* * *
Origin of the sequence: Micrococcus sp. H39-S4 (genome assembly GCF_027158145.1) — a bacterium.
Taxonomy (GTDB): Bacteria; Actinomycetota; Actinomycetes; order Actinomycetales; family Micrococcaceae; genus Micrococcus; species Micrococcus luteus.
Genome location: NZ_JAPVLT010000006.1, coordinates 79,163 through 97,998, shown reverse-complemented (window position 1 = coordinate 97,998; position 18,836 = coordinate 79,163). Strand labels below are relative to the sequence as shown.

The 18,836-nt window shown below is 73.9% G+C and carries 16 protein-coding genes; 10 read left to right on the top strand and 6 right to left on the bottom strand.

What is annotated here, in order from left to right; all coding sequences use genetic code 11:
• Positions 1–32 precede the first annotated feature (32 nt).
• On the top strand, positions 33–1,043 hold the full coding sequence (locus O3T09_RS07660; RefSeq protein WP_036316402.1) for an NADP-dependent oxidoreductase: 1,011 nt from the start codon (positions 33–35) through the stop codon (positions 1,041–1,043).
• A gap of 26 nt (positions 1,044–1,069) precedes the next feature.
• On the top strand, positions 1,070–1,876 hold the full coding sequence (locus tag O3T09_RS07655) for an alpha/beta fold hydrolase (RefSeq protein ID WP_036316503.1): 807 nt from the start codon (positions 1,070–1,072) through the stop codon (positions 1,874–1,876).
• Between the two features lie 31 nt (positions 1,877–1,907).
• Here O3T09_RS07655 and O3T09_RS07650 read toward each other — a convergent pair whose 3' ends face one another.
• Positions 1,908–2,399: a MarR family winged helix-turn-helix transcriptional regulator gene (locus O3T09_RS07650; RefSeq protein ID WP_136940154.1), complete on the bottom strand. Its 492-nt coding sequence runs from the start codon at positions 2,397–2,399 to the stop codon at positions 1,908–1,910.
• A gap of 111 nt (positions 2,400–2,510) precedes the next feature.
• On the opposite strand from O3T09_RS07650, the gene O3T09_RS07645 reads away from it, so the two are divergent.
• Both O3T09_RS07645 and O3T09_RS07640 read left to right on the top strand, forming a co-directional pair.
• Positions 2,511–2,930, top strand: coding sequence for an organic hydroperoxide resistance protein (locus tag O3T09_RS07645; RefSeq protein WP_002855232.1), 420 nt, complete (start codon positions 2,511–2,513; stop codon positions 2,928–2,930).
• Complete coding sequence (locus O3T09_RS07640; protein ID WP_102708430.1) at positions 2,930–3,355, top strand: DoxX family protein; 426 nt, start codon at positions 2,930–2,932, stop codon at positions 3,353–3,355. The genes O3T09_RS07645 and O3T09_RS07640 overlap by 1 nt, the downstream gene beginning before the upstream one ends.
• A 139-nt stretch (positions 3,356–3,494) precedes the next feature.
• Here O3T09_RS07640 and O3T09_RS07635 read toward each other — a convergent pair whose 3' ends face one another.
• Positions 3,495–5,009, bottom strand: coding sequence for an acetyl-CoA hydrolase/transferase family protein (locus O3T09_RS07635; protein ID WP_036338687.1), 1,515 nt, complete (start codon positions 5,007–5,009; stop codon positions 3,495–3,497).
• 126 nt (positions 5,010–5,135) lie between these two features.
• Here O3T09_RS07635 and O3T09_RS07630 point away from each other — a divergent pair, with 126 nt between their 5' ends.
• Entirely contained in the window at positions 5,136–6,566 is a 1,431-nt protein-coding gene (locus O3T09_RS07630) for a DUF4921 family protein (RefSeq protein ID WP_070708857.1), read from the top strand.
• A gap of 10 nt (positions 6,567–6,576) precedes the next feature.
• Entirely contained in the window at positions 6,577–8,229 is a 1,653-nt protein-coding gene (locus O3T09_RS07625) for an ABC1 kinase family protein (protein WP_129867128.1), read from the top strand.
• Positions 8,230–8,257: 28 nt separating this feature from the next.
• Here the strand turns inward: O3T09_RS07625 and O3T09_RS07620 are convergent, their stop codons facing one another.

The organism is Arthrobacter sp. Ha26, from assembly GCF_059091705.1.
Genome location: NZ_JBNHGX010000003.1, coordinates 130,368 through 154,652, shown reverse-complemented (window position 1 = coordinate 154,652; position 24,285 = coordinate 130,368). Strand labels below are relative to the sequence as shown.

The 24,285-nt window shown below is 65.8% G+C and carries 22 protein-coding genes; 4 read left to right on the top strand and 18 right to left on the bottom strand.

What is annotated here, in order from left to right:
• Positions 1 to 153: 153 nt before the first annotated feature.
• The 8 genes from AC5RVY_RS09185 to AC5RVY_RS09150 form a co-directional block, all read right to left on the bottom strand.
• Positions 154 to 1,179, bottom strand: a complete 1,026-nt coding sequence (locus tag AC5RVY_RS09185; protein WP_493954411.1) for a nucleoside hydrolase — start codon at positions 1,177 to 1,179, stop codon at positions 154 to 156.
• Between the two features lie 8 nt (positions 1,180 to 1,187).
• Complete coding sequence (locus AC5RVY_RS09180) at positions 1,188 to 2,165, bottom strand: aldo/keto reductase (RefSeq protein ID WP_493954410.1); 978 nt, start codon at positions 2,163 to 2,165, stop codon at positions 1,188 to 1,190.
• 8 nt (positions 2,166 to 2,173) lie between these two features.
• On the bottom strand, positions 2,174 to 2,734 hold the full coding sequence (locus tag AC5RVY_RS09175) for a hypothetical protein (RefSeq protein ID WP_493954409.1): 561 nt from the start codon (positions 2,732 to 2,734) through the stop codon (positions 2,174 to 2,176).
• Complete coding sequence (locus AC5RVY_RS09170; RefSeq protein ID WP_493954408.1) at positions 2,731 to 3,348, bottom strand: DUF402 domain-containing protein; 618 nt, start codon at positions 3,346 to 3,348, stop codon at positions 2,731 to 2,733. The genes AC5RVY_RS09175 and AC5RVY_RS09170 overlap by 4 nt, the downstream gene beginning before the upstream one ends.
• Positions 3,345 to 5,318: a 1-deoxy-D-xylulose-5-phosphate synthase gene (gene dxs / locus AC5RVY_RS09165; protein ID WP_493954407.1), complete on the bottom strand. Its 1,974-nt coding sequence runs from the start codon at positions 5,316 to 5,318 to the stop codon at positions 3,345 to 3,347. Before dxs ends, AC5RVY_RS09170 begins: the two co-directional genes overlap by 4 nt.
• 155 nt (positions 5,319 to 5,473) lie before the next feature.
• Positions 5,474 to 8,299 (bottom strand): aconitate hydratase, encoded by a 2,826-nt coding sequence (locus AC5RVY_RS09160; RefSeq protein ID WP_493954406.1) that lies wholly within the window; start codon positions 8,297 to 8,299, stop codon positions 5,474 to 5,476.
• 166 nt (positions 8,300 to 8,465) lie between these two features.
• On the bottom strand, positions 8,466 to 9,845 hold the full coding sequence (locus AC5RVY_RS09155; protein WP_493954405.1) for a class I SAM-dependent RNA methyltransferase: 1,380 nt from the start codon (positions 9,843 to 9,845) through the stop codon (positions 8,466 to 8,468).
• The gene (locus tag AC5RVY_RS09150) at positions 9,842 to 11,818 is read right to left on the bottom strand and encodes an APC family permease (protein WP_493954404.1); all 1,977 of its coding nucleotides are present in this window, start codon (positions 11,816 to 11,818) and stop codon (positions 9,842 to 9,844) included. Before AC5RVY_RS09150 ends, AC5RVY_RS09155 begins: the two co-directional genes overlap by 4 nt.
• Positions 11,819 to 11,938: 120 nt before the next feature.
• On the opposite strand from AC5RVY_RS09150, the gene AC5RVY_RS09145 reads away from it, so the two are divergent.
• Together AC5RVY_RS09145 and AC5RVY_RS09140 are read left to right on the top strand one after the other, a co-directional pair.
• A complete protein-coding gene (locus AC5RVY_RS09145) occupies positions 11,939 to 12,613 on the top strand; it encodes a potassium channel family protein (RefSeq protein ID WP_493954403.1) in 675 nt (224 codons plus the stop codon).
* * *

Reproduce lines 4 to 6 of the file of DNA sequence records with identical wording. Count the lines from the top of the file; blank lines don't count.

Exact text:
The 18,836-nt window shown below is 73.9% G+C and carries 16 protein-coding genes; 10 read left to right on the top strand and 6 right to left on the bottom strand.

What is annotated here, in order from left to right; all coding sequences use genetic code 11:
• Positions 1–32 precede the first annotated feature (32 nt).